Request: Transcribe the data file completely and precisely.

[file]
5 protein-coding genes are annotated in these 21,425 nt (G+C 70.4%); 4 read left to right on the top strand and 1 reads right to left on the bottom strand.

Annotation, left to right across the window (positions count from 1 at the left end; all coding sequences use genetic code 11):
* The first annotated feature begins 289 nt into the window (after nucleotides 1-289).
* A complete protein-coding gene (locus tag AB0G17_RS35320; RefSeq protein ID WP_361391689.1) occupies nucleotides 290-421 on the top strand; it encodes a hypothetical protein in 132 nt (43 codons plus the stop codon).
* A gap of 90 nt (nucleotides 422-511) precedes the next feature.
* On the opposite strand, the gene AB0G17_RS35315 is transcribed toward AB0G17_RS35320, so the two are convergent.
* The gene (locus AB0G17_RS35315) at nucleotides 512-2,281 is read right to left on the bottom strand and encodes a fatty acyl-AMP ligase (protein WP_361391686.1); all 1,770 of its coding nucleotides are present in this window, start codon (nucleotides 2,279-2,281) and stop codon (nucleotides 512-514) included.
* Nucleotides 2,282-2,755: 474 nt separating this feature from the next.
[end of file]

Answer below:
5 protein-coding genes are annotated in these 21,425 nt (G+C 70.4%); 4 read left to right on the top strand and 1 reads right to left on the bottom strand.

Annotation, left to right across the window (positions count from 1 at the left end; all coding sequences use genetic code 11):
* The first annotated feature begins 289 nt into the window (after nucleotides 1-289).
* A complete protein-coding gene (locus tag AB0G17_RS35320; RefSeq protein ID WP_361391689.1) occupies nucleotides 290-421 on the top strand; it encodes a hypothetical protein in 132 nt (43 codons plus the stop codon).
* A gap of 90 nt (nucleotides 422-511) precedes the next feature.
* On the opposite strand, the gene AB0G17_RS35315 is transcribed toward AB0G17_RS35320, so the two are convergent.
* The gene (locus AB0G17_RS35315) at nucleotides 512-2,281 is read right to left on the bottom strand and encodes a fatty acyl-AMP ligase (protein WP_361391686.1); all 1,770 of its coding nucleotides are present in this window, start codon (nucleotides 2,279-2,281) and stop codon (nucleotides 512-514) included.
* Nucleotides 2,282-2,755: 474 nt separating this feature from the next.